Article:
The borough has advised the homeowners, who have dwindled from 52 to now only 6, that come Monday, the borough will no longer pay to maintain the building's security, fire alarms, sprinkler systems and lighting to common areas of the 5-story building and wants the homeowners to pay instead.
"The borough has a gun to their head and says 'if you don't [pay], I'm going to turn off the electric,'" attorney Charles Mandracchia, who represents the homeowners, said.
The Rittenhouse Club is a building whose construction was deemed a disaster by Norristown itself.
The building was condemned after serious structural defects were found.
The builder went under.
An independent review commissioned by Norristown found that the borough failed to properly inspect the construction project from day one.
"The borough never stood over the builder to make sure everything was done correctly," Mandracchia said.
A court ordered the borough to fix it.
It took the borough two years to clean up the mess.
Homeowners had been forced to rent apartments.
Now, as they were just moving back in, the borough tells them come Monday they are on their own and will have to pay to provide electricity to the building's fire alarms, sprinklers, security system and lighting in the hallways and exterior.
Homeowners say it's another slap in the face.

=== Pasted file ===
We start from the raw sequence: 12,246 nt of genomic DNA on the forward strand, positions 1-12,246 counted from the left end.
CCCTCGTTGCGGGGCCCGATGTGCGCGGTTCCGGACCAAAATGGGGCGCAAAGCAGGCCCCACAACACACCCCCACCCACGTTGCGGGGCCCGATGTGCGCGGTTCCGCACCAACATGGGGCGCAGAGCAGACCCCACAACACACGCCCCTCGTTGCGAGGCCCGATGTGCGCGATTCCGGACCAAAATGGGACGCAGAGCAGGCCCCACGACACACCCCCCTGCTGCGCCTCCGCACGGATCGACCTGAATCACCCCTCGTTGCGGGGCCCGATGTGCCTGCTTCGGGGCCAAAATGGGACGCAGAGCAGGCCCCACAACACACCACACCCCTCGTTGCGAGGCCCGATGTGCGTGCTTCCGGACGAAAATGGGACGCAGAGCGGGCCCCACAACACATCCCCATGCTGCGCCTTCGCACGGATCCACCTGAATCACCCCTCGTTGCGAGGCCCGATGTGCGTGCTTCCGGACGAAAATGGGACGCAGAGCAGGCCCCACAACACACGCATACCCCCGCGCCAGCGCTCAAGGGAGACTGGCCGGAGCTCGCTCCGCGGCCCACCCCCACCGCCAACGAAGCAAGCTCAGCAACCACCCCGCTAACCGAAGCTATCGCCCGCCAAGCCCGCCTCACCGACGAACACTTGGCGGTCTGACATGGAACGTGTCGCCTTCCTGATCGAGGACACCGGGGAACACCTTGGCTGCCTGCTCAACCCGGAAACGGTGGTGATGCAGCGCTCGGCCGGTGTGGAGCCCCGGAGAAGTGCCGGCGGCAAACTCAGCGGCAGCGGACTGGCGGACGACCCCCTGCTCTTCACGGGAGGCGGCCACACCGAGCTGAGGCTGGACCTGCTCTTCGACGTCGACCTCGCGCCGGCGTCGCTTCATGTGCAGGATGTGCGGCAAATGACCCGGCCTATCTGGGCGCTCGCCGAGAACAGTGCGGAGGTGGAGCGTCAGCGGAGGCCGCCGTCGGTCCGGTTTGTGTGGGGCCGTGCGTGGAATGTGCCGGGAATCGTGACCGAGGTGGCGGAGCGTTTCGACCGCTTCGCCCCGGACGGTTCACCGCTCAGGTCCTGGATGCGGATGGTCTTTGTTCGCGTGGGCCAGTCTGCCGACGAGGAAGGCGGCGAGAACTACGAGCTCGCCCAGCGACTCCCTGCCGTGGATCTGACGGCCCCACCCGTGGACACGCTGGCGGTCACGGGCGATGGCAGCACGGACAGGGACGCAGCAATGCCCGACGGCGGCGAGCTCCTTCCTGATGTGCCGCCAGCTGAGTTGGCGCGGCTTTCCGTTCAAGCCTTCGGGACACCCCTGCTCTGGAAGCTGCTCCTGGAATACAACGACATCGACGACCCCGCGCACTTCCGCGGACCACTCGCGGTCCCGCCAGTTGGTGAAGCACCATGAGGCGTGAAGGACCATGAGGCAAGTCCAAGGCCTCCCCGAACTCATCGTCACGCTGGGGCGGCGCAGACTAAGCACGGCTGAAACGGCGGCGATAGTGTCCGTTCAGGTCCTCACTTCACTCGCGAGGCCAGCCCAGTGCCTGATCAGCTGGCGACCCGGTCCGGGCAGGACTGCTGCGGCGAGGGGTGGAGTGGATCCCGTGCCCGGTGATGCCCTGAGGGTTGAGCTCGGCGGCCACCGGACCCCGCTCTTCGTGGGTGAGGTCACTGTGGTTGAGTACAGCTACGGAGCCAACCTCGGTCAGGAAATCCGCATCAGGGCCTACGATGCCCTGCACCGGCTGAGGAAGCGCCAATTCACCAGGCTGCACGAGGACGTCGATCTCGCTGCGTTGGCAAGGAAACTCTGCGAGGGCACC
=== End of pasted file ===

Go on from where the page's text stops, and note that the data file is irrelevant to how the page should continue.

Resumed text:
"This whole experience has been like a nightmare that I still haven't woken up from," homeowner Paula Peyton said.
"I rode out all their delays only to move in on Saturday and two days later, get a notification 'hey, we're done. We're out. Good luck,'" homeowner Ryan Schofield said.
The attorney for the borough, Ken Trujillo, says in a statement, "Nothing is going to be shut down. Just as of Monday, the borough will no longer be footing the bill for this. There's no obligation to do so, and the homeowners are going to have to come up with a plan going forward."
But homeowners say:
"We can't physically do it. We can't afford to do it. We're six people who have had rent and mortgages for the past two years. We don't have any savings," homeowner Kelly Doyle said.
The lawyer for the homeowners is hoping the borough changes its mind and works something out, but is prepared to go to court seeking an injunction against the municipality.